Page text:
Wall Street analyst: Best Buy cuts wages, jobs in its storesby Martin Moylan, Minnesota Public Radio
Richfield, Minn. — A Wall Street analyst says thousands of Best Buy employees may face job losses, demotions or pay cuts.
Bernstein research analyst Colin McGranahan says the consumer electronics retailer is poised to carry out a reorganization that could cut 1,000 salaried assistant store managers. They could apply for other jobs within Best Buy.
In addition, McGranahan says the reorganization could mean pay cuts for 8,000 senior sales people as they are essentially demoted to regular sales associates.
Supervisors who are cut will have 30 days to reapply to both supervisory and non-supervisory roles, while senior sales associates who will be come regular sales associates will receive ther pay differential in quarterly payment for three quarters before they transition to a lower hourly rate, he said.
Overall, McGranahan says Best Buy doesn't expect the actions would reduce its employee headcount very much. But the actions would significantly slash the retailer's payroll expenses.
Best Buy spokeswoman Sue Busch says the moves are more about getting more employees in front of customers than staff reductions.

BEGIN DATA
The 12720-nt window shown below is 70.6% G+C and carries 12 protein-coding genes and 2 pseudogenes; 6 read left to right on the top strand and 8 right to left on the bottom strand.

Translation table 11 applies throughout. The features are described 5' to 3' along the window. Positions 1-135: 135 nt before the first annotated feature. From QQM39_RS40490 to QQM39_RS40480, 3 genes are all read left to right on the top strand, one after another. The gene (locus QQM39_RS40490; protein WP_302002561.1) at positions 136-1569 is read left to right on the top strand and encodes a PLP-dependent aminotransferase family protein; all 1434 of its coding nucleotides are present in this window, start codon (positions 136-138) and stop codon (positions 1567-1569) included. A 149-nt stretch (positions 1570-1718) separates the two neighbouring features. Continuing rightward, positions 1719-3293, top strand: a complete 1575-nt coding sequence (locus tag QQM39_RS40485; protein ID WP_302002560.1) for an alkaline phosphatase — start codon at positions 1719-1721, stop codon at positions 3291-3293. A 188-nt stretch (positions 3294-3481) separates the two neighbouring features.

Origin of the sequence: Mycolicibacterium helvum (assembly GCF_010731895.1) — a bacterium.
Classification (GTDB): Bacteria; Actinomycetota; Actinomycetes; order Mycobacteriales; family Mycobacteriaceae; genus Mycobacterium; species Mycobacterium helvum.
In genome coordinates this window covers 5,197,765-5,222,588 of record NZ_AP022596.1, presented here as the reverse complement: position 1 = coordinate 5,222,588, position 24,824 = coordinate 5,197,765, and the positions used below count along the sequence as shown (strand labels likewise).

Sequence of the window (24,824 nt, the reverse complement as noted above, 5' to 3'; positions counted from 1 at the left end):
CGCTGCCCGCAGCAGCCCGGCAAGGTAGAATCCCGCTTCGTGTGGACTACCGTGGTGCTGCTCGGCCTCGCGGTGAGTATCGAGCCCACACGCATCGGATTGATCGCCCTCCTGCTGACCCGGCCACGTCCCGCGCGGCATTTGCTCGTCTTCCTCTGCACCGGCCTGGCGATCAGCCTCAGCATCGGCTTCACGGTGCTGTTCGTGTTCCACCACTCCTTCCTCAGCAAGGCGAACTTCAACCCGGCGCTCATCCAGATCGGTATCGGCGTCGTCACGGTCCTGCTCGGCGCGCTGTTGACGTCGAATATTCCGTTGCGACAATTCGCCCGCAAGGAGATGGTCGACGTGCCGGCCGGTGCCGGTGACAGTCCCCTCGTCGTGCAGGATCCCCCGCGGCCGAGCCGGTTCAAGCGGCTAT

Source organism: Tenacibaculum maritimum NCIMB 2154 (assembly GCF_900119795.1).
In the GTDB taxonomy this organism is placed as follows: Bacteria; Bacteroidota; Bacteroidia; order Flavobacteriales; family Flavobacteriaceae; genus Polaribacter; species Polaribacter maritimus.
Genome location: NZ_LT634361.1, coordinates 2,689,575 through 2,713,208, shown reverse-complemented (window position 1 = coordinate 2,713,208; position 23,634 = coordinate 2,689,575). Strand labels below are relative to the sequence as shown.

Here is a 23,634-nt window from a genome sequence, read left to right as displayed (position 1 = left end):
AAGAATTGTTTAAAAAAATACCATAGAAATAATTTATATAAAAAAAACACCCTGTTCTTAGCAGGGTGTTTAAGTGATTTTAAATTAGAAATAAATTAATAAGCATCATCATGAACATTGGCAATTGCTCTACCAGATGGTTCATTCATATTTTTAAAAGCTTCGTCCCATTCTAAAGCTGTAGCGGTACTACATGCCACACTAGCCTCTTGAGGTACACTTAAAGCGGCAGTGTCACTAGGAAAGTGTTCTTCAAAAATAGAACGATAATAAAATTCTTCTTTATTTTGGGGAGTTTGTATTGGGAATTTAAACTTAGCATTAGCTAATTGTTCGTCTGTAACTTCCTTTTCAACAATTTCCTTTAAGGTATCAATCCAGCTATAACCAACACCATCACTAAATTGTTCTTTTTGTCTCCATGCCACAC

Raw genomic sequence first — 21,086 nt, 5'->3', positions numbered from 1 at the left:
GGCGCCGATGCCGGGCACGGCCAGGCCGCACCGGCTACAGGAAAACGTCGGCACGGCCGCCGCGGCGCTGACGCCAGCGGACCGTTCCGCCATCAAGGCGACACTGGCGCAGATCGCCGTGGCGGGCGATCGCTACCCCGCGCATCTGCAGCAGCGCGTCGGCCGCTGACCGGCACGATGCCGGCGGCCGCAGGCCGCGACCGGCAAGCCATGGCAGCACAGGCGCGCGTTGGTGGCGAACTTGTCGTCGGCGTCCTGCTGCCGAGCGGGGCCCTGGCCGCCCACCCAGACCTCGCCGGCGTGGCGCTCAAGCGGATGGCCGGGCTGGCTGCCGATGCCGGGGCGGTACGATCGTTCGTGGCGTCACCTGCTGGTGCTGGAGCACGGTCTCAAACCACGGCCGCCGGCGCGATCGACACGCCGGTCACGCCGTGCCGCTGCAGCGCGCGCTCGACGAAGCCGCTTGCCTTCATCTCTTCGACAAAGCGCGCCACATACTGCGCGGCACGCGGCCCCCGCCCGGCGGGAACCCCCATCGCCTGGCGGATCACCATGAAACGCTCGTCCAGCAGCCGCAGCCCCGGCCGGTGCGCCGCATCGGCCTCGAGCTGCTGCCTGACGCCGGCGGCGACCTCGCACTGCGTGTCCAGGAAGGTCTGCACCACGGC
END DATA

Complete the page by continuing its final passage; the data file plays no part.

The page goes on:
The weak retail environment has already lead to the demise of Best Buy's former rival Circuit City Stores Inc., which closed down all of its stores in March.
Best Buy has fared better, but in February said it would cut jobs at its corporate headquarters after it offered a voluntary severance package to most of its 4,000 employees. About 500 workers accepted the offer.
At that time, the company said it was "retooling" its store operating model to deliver a "more intuitive, customer-focused shopping experience."
"We remain focused on growing our business and enabling local growth through customers and employees," said spokeswoman Sue Busch Nehring at the time of the layoffs in February.
"The store changes are less about staff impacts and more about shifting labor dollars to where the customers are."
(The Associated Press contributed to this report)